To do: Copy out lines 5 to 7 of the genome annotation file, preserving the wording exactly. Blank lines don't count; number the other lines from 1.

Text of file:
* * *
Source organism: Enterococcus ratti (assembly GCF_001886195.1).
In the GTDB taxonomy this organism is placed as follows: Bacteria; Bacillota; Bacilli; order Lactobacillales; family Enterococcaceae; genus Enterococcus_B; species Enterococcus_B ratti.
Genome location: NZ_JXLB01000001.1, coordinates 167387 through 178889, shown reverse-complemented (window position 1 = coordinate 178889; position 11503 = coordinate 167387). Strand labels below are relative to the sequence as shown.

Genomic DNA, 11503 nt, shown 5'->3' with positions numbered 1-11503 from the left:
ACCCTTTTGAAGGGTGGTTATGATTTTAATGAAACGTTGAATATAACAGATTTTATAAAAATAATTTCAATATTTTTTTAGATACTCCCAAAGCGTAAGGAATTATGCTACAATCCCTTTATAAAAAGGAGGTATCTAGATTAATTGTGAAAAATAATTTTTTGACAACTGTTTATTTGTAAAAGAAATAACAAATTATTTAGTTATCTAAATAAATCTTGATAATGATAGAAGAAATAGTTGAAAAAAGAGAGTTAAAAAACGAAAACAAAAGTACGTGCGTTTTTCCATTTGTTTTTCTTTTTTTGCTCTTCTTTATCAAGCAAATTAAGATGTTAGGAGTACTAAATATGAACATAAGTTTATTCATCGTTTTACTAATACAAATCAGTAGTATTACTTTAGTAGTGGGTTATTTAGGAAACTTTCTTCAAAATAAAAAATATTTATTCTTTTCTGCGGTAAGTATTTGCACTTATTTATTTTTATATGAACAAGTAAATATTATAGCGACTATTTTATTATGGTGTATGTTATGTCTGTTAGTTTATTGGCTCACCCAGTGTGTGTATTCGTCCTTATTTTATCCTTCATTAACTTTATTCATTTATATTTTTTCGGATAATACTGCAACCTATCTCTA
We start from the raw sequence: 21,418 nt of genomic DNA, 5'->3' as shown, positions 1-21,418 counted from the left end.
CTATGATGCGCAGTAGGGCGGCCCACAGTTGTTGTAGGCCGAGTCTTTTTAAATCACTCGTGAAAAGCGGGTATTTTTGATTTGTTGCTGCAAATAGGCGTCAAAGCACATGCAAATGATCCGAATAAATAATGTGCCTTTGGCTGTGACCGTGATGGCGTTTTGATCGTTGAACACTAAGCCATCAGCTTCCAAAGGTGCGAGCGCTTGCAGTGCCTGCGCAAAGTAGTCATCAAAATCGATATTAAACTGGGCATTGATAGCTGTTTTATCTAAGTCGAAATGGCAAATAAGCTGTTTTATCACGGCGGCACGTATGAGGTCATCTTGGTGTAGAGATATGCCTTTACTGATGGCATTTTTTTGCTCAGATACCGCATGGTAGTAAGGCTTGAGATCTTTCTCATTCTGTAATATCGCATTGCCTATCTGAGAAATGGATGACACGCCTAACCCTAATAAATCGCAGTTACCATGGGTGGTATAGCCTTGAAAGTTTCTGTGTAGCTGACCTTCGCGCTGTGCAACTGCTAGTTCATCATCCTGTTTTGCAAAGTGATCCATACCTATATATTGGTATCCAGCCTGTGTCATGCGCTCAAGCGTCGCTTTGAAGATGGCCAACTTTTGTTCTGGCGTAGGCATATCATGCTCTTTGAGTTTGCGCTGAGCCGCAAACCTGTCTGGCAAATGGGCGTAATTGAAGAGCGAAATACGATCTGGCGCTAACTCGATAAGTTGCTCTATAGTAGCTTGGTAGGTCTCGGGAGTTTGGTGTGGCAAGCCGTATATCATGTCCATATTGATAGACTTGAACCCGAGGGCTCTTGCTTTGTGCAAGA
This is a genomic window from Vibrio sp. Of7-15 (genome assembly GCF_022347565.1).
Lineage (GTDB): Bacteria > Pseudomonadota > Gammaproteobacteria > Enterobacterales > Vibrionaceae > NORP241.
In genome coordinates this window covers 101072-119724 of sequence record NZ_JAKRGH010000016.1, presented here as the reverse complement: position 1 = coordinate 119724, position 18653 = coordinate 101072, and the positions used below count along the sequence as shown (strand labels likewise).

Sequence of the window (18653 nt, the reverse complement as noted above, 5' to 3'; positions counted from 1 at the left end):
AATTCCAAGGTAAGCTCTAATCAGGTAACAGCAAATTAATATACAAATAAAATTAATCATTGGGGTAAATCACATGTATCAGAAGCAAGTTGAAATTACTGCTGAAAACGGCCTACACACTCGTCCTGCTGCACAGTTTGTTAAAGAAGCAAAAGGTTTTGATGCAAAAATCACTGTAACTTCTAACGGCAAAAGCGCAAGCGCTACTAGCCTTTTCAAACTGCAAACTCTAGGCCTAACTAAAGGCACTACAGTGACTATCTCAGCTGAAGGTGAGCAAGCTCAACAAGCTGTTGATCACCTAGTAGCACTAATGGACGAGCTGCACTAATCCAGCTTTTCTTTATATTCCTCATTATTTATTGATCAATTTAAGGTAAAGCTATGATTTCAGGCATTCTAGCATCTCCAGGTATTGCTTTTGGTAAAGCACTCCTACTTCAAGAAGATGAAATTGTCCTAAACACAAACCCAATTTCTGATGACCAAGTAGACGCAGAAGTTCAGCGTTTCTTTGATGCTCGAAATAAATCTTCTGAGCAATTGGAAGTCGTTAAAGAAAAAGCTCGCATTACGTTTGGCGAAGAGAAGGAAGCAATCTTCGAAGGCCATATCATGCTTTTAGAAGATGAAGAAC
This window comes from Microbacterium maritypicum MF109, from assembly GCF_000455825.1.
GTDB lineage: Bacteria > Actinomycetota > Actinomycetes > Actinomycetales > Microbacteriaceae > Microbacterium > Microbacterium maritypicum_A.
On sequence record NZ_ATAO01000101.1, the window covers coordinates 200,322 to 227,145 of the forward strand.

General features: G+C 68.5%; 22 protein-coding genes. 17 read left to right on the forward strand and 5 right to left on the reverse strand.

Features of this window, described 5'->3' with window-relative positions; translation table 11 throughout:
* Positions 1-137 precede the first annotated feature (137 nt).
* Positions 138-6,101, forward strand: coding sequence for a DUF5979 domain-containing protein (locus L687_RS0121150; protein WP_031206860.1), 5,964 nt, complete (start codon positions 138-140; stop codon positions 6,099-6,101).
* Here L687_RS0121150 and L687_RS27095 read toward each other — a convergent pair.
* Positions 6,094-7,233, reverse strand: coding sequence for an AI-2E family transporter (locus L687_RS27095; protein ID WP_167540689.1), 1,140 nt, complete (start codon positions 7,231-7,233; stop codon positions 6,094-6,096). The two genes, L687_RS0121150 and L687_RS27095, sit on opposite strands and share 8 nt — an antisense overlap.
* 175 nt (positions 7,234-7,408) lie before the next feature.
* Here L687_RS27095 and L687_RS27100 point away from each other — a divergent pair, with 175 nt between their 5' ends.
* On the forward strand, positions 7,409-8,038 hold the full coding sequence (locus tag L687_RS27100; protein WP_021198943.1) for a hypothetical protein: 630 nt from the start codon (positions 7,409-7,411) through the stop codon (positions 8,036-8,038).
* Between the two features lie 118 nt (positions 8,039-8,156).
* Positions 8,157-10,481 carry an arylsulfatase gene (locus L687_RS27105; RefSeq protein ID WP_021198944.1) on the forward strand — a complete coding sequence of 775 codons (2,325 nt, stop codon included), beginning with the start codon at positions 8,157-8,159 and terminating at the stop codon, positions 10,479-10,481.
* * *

ACCCTTTTGAAGGGTGGTTATGATTTTAATGAAACGTTGAATATAACAGATTTTATAAAAATAATTTCAATATTTTTTTAGATACTCCCAAAGCGTAAGGAATTATGCTACAATCCCTTTATAAAAAGGAGGTATCTAGATTAATTGTGAAAAATAATTTTTTGACAACTGTTTATTTGTAAAAGAAATAACAAATTATTTAGTTATCTAAATAAATCTTGATAATGATAGAAGAAATAGTTGAAAAAAGAGAGTTAAAAAACGAAAACAAAAGTACGTGCGTTTTTCCATTTGTTTTTCTTTTTTTGCTCTTCTTTATCAAGCAAATTAAGATGTTAGGAGTACTAAATATGAACATAAGTTTATTCATCGTTTTACTAATACAAATCAGTAGTATTACTTTAGTAGTGGGTTATTTAGGAAACTTTCTTCAAAATAAAAAATATTTATTCTTTTCTGCGGTAAGTATTTGCACTTATTTATTTTTATATGAACAAGTAAATATTATAGCGACTATTTTATTATGGTGTATGTTATGTCTGTTAGTTTATTGGCTCACCCAGTGTGTGTATTCGTCCTTATTTTATCCTTCATTAACTTTATTCATTTATATTTTTTCGGATAATACTGCAACCTATCTCTA
We start from the raw sequence: 21,418 nt of genomic DNA, 5'->3' as shown, positions 1-21,418 counted from the left end.
CTATGATGCGCAGTAGGGCGGCCCACAGTTGTTGTAGGCCGAGTCTTTTTAAATCACTCGTGAAAAGCGGGTATTTTTGATTTGTTGCTGCAAATAGGCGTCAAAGCACATGCAAATGATCCGAATAAATAATGTGCCTTTGGCTGTGACCGTGATGGCGTTTTGATCGTTGAACACTAAGCCATCAGCTTCCAAAGGTGCGAGCGCTTGCAGTGCCTGCGCAAAGTAGTCATCAAAATCGATATTAAACTGGGCATTGATAGCTGTTTTATCTAAGTCGAAATGGCAAATAAGCTGTTTTATCACGGCGGCACGTATGAGGTCATCTTGGTGTAGAGATATGCCTTTACTGATGGCATTTTTTTGCTCAGATACCGCATGGTAGTAAGGCTTGAGATCTTTCTCATTCTGTAATATCGCATTGCCTATCTGAGAAATGGATGACACGCCTAACCCTAATAAATCGCAGTTACCATGGGTGGTATAGCCTTGAAAGTTTCTGTGTAGCTGACCTTCGCGCTGTGCAACTGCTAGTTCATCATCCTGTTTTGCAAAGTGATCCATACCTATATATTGGTATCCAGCCTGTGTCATGCGCTCAAGCGTCGCTTTGAAGATGGCCAACTTTTGTTCTGGCGTAGGCATATCATGCTCTTTGAGTTTGCGCTGAGCCGCAAACCTGTCTGGCAAATGGGCGTAATTGAAGAGCGAAATACGATCTGGCGCTAACTCGATAAGTTGCTCTATAGTAGCTTGGTAGGTCTCGGGAGTTTGGTGTGGCAAGCCGTATATCATGTCCATATTGATAGACTTGAACCCGAGGGCTCTTGCTTTGTGCAAGA